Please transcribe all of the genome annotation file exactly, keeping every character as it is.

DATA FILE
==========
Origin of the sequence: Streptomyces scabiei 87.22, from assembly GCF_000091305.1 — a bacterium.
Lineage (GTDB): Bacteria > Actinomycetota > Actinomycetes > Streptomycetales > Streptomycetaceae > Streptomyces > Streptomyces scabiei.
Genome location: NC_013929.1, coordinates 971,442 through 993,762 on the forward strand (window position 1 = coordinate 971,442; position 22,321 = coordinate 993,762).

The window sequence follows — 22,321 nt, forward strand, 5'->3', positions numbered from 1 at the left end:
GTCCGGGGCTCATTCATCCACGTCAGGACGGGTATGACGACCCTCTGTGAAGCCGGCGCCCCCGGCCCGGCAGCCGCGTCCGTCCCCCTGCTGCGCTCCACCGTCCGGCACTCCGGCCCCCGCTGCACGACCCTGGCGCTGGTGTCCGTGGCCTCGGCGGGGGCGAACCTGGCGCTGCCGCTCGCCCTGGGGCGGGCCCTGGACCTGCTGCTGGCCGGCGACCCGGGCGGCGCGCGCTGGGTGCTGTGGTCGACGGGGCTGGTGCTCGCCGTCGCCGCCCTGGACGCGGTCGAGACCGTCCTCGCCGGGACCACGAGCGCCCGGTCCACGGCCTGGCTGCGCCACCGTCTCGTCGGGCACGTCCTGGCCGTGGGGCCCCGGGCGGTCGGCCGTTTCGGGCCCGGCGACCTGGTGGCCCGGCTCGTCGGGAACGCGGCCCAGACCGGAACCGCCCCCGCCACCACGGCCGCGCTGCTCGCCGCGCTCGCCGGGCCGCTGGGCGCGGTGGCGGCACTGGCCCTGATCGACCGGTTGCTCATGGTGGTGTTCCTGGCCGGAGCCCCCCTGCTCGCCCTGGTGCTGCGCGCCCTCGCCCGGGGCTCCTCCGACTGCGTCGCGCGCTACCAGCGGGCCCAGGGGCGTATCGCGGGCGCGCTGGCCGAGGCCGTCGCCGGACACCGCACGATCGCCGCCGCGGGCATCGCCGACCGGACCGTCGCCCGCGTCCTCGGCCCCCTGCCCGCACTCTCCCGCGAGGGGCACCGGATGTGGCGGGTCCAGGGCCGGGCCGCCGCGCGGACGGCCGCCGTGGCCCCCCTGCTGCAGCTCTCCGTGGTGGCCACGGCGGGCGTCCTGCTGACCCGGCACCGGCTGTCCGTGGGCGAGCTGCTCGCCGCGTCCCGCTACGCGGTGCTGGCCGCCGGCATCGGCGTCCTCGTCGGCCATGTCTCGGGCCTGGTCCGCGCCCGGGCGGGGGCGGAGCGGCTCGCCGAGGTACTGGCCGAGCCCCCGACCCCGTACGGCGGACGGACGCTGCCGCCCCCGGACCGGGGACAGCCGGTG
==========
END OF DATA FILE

Origin of the sequence: Streptomyces scabiei 87.22, from assembly GCF_000091305.1 — a bacterium.
Lineage (GTDB): Bacteria > Actinomycetota > Actinomycetes > Streptomycetales > Streptomycetaceae > Streptomyces > Streptomyces scabiei.
Genome location: NC_013929.1, coordinates 971,442 through 993,762 on the forward strand (window position 1 = coordinate 971,442; position 22,321 = coordinate 993,762).

The window sequence follows — 22,321 nt, forward strand, 5'->3', positions numbered from 1 at the left end:
GTCCGGGGCTCATTCATCCACGTCAGGACGGGTATGACGACCCTCTGTGAAGCCGGCGCCCCCGGCCCGGCAGCCGCGTCCGTCCCCCTGCTGCGCTCCACCGTCCGGCACTCCGGCCCCCGCTGCACGACCCTGGCGCTGGTGTCCGTGGCCTCGGCGGGGGCGAACCTGGCGCTGCCGCTCGCCCTGGGGCGGGCCCTGGACCTGCTGCTGGCCGGCGACCCGGGCGGCGCGCGCTGGGTGCTGTGGTCGACGGGGCTGGTGCTCGCCGTCGCCGCCCTGGACGCGGTCGAGACCGTCCTCGCCGGGACCACGAGCGCCCGGTCCACGGCCTGGCTGCGCCACCGTCTCGTCGGGCACGTCCTGGCCGTGGGGCCCCGGGCGGTCGGCCGTTTCGGGCCCGGCGACCTGGTGGCCCGGCTCGTCGGGAACGCGGCCCAGACCGGAACCGCCCCCGCCACCACGGCCGCGCTGCTCGCCGCGCTCGCCGGGCCGCTGGGCGCGGTGGCGGCACTGGCCCTGATCGACCGGTTGCTCATGGTGGTGTTCCTGGCCGGAGCCCCCCTGCTCGCCCTGGTGCTGCGCGCCCTCGCCCGGGGCTCCTCCGACTGCGTCGCGCGCTACCAGCGGGCCCAGGGGCGTATCGCGGGCGCGCTGGCCGAGGCCGTCGCCGGACACCGCACGATCGCCGCCGCGGGCATCGCCGACCGGACCGTCGCCCGCGTCCTCGGCCCCCTGCCCGCACTCTCCCGCGAGGGGCACCGGATGTGGCGGGTCCAGGGCCGGGCCGCCGCGCGGACGGCCGCCGTGGCCCCCCTGCTGCAGCTCTCCGTGGTGGCCACGGCGGGCGTCCTGCTGACCCGGCACCGGCTGTCCGTGGGCGAGCTGCTCGCCGCGTCCCGCTACGCGGTGCTGGCCGCCGGCATCGGCGTCCTCGTCGGCCATGTCTCGGGCCTGGTCCGCGCCCGGGCGGGGGCGGAGCGGCTCGCCGAGGTACTGGCCGAGCCCCCGACCCCGTACGGCGGACGGACGCTGCCGCCCCCGGACCGGGGACAGCCGGTG